History of arthropod-borne virus infections in French Polynesia.

Publication Type  Journal Article
Year of Publication  2019
Authors  Aubry, M.; Cao-Lormeau, V. M.
Journal Title  New Microbes New Infections
Volume  29
Pages  100513
Journal Date  2019
Abstract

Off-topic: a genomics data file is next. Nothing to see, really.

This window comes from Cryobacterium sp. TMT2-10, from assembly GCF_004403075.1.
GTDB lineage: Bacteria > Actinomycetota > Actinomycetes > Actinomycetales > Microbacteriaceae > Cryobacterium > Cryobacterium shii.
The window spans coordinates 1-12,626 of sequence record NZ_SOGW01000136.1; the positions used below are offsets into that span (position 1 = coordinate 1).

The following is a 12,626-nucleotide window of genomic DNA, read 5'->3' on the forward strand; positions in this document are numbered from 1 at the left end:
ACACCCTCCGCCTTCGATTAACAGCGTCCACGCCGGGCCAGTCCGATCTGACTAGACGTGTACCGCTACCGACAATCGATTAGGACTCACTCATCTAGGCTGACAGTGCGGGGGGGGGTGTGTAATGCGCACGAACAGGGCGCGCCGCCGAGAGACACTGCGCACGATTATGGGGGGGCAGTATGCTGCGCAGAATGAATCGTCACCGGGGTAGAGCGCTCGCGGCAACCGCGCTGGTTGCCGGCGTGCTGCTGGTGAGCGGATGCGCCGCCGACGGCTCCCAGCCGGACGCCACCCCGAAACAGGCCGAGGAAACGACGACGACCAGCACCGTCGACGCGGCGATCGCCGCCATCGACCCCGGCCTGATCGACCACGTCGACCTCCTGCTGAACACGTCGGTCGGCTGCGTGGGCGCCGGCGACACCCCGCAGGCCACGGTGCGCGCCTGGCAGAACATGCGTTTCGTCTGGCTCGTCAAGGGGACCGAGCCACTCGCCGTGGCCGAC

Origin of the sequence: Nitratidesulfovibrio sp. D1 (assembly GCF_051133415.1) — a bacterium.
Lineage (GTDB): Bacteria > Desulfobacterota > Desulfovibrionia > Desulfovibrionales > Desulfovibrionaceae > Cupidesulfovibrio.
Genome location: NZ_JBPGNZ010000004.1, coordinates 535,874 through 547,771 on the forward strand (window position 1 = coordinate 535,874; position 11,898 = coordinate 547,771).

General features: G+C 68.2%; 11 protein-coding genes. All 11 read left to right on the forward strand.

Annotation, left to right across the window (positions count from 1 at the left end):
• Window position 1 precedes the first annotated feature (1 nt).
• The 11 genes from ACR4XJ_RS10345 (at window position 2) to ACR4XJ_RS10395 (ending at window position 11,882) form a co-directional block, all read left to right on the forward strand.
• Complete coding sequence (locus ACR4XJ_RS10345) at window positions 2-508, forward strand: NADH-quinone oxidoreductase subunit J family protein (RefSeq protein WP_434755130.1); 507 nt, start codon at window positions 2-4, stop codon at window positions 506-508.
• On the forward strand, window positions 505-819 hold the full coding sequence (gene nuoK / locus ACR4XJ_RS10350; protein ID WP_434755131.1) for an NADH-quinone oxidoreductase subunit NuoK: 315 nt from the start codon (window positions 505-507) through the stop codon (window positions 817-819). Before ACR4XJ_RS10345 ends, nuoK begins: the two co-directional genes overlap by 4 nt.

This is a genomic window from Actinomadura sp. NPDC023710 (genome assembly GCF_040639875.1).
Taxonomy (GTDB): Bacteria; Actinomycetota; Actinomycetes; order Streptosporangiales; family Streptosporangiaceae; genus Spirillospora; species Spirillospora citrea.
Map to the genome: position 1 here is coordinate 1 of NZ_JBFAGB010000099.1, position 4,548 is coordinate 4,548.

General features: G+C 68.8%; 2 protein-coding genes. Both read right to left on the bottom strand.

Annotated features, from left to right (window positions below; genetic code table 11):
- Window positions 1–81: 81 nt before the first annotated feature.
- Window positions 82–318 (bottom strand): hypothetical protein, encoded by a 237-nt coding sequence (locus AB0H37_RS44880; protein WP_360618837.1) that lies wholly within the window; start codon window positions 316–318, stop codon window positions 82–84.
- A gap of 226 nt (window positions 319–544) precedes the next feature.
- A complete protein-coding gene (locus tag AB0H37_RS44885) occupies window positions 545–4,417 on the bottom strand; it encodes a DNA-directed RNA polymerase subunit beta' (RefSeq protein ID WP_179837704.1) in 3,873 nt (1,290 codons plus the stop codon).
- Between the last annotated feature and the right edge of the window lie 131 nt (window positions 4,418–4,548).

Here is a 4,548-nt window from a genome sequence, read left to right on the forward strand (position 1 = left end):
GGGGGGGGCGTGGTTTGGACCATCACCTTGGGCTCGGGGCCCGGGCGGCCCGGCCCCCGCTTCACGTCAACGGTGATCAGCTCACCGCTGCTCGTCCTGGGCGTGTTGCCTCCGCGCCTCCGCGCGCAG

In French Polynesia, arthropod-borne diseases are major public health problems. From the mid-1940s, the four serotypes of dengue virus (DENV-1 to -4) have caused 15 epidemics of variable severity. In 2013, for the first time, a sustained co-circulation of two different DENV serotypes (DENV-1 and -3) was reported. The same year, Zika virus (ZIKV) caused the largest outbreak ever recorded at that time. Severe neurologic complications in adults, including Guillain-Barré syndrome and central nervous system malformations in newborns and foeteuses, such as microcephaly, were reported, and a causal link with ZIKV infection was established. In addition to mosquito-borne transmission, the potential for perinatal, sexual and blood-transfusion transmission of ZIKV was demonstrated. In 2014, chikungunya virus (CHIKV) caused an explosive outbreak. Series of Guillain-Barré syndrome temporally associated with the CHIKV epidemic were reported. Except for DENV, ZIKV and CHIKV, no other arboviruses have been detected so far, but serologic evidence suggested the past silent circulation of Ross River virus. From May 2015 DENV-1 has been the only arbovirus transmitted in French Polynesia, but the reemergence of DENV-2 is highly expected since the detection of two autochthonous cases of DENV-2 infection in June 2018.

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